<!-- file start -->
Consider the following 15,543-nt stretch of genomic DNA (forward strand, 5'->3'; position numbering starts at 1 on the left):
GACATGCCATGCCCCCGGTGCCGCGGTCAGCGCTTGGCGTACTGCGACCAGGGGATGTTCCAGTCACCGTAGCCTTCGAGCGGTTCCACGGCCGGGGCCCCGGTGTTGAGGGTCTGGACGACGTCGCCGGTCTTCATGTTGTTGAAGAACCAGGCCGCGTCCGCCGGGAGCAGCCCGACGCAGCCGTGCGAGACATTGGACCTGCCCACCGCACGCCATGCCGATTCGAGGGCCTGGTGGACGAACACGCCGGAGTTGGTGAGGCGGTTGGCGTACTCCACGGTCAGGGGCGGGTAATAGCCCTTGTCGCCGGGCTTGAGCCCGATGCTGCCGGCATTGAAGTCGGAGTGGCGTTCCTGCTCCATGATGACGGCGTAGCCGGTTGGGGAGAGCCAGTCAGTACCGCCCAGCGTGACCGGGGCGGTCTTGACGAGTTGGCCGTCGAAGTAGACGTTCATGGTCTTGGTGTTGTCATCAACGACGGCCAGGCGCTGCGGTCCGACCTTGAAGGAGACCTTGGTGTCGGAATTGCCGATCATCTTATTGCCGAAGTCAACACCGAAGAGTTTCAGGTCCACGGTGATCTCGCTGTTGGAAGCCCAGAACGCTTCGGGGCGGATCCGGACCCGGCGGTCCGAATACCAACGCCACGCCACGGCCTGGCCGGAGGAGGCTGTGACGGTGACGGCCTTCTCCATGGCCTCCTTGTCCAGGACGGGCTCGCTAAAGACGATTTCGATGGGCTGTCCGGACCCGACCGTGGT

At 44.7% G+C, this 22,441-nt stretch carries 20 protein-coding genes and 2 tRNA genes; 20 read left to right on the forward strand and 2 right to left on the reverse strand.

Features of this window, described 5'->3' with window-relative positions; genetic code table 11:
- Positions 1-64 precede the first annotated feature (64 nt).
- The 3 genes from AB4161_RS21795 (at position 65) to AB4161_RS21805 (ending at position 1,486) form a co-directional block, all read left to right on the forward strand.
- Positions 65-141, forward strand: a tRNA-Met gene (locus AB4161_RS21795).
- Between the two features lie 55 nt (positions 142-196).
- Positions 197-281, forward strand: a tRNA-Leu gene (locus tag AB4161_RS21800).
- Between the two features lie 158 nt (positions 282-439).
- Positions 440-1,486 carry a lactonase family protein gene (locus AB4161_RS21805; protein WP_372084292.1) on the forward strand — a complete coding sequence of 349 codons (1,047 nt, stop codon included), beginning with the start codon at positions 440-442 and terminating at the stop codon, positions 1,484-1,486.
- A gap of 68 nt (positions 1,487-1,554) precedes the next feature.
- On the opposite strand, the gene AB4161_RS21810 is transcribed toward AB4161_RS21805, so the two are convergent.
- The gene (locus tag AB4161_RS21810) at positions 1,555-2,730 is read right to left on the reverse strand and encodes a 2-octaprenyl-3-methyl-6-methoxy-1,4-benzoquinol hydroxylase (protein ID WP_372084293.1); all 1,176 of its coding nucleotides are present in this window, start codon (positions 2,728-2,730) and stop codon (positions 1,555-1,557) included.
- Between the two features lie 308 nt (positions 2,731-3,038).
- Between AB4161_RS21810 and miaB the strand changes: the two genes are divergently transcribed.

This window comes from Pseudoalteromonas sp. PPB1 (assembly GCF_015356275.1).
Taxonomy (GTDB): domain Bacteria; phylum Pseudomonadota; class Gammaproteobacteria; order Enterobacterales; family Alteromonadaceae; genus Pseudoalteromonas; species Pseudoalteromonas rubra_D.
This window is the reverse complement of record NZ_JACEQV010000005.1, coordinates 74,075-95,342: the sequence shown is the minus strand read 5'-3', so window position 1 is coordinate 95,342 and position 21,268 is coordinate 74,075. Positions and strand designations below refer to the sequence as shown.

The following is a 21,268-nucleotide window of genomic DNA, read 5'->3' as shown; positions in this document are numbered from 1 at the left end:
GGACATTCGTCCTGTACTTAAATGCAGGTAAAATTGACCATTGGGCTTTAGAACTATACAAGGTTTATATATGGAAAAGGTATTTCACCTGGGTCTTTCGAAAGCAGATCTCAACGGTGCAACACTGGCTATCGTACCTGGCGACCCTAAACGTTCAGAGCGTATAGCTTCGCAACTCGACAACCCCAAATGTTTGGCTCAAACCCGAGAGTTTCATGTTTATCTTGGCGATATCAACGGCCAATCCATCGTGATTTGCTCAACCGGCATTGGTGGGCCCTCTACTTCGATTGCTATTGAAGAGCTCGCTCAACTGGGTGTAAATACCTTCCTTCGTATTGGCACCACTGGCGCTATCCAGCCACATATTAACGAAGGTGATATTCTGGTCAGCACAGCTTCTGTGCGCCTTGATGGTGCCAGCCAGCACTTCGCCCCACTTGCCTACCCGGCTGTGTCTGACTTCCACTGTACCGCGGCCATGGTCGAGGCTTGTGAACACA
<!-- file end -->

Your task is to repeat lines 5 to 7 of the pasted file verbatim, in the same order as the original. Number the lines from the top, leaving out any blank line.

- Positions 1-64 precede the first annotated feature (64 nt).
- The 3 genes from AB4161_RS21795 (at position 65) to AB4161_RS21805 (ending at position 1,486) form a co-directional block, all read left to right on the forward strand.
- Positions 65-141, forward strand: a tRNA-Met gene (locus AB4161_RS21795).